Every day you hear more stories about another millennial ditching the nine-five to venture off for a year in a country they’ve never visited, let alone met anyone from. Be it the lack of job opportunities available after shelling out hundreds of thousands on a generic Business Management Degree, or the shift in the perception of corporate slavery, more and more people are eager to experience life NOW. Or are they?
Even faster than the next “Top Travel Destinations” publication is the expansion of technology. Twenty years ago, people who traveled abroad didn’t have the luxury of simply connecting to WiFi to check in with their family and friends, make money online while traveling or upload a photo of their every “exotic” meal. I, too, am guilty of some (all) of these, but here’s a guide to get the most from your experience abroad.
Adios #costarica ?? Thank you for your warmth and hospitality this past four weeks! With its breathtaking landscape and rich biosphere, Costa Rica is a peaceful country of unparalleled natural beauty that will make you go "¡Qué lindo!" It earns its beauty only because its people are equally beautiful; having one of the warmest, most sincere and upbeat #ticos and #ticas I've met, you will never feel out of place here. Costa Ricans have vast appreciation for nature and the simplicity of life, embodied in the ubiquitous national expression #puravida, which literally translates as "Pure Life". I'll also miss all the amazing volunteers with big hearts that I met through #maximocostarica, and the Maximo team! Highly recommend volunteering/backpacking in Costa Rica to meet the locals and truly appreciate their #tico culture (and #ticotime). I'll be back real soon!
Learn the Language
Probably the most important aspect of culture–language. Culture is created by the people. How will you ever understand the culture if you can’t communicate with the people? Even the most basic speaker should learn how to greet and thank the people they are visiting in their native tongue. But the real benefits happen when you can successfully negotiate prices at the markets (because yes, you’re definitely overpaying for that beautifully weaved textile), and get the ins on the best places to eat straight from the locals. If you have at least two weeks, I recommend taking a language course. It’s a great way to not only meet locals and learn the language, but having a routine can help to schedule your day if you’re a bit unorganized like I am.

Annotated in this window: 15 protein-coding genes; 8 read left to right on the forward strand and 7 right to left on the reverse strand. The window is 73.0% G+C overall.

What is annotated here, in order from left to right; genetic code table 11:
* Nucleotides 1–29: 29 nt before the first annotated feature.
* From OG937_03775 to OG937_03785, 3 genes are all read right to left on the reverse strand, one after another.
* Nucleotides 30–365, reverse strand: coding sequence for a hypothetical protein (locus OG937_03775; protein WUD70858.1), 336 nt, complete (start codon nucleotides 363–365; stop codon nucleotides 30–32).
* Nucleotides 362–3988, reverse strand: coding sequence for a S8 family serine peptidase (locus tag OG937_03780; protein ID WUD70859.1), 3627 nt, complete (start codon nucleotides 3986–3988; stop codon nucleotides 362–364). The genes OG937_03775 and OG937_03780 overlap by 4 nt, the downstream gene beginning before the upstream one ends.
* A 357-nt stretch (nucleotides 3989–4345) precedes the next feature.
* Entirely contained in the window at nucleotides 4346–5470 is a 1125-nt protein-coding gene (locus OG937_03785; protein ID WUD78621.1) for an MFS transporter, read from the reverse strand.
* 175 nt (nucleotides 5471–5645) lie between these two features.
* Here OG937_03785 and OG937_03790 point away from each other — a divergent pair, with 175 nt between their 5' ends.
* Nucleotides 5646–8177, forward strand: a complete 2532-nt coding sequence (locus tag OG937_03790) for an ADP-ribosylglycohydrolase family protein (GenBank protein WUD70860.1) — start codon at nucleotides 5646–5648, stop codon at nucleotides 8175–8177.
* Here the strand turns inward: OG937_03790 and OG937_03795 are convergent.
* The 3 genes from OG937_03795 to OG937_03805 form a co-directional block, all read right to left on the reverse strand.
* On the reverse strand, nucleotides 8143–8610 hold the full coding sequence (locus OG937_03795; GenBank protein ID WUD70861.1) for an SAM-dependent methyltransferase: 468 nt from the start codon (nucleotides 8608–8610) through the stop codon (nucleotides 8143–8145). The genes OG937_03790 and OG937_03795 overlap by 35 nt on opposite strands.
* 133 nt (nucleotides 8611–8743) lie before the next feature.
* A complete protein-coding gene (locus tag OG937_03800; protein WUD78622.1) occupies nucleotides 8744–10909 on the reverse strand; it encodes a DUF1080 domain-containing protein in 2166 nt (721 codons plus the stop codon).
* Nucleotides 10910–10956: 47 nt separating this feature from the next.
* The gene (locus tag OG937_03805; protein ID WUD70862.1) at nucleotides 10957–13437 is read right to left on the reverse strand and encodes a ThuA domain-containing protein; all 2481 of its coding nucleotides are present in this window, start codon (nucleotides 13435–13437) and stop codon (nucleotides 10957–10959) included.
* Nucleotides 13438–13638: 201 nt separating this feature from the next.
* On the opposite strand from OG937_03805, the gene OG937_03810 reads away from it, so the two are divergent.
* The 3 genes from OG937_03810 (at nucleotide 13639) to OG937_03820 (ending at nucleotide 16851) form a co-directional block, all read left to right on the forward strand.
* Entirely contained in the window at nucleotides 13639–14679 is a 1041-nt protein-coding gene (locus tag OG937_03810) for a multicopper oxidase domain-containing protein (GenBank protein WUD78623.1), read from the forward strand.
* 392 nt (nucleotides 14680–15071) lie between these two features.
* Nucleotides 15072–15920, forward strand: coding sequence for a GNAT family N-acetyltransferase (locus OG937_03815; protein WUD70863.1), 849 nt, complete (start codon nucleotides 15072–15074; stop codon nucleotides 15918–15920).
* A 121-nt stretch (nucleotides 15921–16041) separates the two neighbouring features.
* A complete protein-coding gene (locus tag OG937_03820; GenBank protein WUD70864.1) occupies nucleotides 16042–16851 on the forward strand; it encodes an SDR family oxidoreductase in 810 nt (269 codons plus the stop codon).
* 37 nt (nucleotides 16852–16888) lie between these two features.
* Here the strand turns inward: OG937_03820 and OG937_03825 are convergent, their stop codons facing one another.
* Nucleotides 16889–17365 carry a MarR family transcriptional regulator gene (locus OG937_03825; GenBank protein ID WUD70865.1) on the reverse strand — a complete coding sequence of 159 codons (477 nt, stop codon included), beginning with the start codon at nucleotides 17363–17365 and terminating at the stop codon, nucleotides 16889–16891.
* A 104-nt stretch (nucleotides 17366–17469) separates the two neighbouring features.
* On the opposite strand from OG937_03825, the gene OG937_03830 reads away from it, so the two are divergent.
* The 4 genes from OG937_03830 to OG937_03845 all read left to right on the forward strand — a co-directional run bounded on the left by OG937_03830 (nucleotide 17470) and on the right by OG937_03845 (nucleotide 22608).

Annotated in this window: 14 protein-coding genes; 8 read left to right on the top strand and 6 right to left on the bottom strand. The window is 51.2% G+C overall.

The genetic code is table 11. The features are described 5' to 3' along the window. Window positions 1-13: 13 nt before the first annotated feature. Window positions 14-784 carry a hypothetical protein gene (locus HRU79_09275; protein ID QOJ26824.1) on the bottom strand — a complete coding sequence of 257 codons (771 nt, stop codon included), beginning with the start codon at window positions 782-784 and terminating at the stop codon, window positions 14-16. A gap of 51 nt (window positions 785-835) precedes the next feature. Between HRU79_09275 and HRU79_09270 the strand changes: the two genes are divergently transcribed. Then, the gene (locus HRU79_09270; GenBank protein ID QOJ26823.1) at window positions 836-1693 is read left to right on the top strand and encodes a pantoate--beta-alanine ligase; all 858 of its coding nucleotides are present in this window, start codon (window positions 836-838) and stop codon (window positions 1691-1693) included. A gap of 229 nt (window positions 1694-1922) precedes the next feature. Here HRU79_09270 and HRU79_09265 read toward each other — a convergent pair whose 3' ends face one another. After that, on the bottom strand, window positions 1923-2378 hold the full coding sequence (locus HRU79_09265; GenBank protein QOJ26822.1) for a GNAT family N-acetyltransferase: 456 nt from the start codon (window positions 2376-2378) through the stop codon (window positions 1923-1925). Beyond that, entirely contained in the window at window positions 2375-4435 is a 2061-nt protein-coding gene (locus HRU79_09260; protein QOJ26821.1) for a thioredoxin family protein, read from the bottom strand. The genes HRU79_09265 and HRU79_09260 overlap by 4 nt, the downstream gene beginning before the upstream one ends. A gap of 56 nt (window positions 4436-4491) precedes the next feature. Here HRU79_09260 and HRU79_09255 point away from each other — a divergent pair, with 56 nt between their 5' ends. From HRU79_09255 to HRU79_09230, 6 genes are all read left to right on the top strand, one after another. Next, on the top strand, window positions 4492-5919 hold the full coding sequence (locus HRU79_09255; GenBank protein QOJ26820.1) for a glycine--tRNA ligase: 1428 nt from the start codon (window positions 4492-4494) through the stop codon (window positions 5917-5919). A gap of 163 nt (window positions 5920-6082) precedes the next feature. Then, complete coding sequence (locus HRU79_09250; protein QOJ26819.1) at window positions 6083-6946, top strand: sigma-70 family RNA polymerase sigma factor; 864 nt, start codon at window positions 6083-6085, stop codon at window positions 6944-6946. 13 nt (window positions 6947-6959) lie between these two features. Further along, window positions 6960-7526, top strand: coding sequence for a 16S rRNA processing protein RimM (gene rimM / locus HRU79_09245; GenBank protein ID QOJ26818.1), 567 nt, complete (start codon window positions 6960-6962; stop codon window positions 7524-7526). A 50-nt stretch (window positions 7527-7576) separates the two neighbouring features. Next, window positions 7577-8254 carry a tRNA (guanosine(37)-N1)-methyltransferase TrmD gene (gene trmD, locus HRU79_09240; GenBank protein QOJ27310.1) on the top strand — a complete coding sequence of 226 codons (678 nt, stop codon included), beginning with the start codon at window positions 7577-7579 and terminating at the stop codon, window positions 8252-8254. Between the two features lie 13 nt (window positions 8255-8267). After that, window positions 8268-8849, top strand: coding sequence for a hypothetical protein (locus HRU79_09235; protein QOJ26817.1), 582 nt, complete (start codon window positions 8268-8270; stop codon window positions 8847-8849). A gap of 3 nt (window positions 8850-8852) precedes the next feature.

Live With a Local
Hotel rooms are overpriced and more people are finding accommodations which grant a cheaper option and a more authentic travel experience. Maximo Nivel provides the option of living with a host family. Get the cultural experience you’re seeking, and secure your stay with a local family. Not only does your family provide 2 meals per day, but living with a host family allows you the insight on the everyday lives of the people. They’re the best at providing info on where to visit, what to eat, and things to do. You learn so much about the country as you practice the language, listen to the music, interact with different members of the community, and indulge in the food. Score!
Observe Your Surroundings
Sometimes we get so caught up in our own worlds that immediately after snapping a photo of the iconic Teatro Nacional in San Jose, Costa Rica, we keep our heads in our phones as we wait for it to successfully upload to our social media account. We don’t even realize everything we’re missing. Instead of taking pictures right away, just observe for a while. Watch how the members of the community interact with one another; how they greet each other, help one another, do business. This will give you so much more perspective on how you should be interacting in this country, also. Take time to study the people, and how they move among the city. That theater isn’t going anywhere. Just make sure to get a shot before you leave.
Use Public Transportation
Everything is cheaper when you go about it like a local. Public transportation is not only incredibly cheaper than taking a taxi or hiring private transportation, but it allows you an authentic cultural experience. Locals are using public transportation to get to and from work, visiting family and friends, and traveling, just like you. Worried you might get on the wrong bus or train? Pro tip: Ask! The locals riding the bus or train know the route they’re on. If it isn’t going your way, they’ll let you know. Trust me; I’ve been able to travel all over Costa Rica with roundtrip tickets on the public bus costing no more than $15. A private shuttle to the same destinations cost $54 one way. No thanks.
Give Back to Community
One of the best things you can do while traveling abroad is volunteering. Volunteering allows you to connect with the local people and culture in a way you otherwise wouldn’t. Whether you decide to teach English to the local kids, develop the community through construction work, or provide your assistance to a local clinic, volunteering will be a gratifying experience. Most travelers visit new countries to explore what the country has to offer, never realizing how much they can offer to the country. Travel with a purpose and make a positive impact on the local community that’s welcoming you. It’s the best way to do travel right.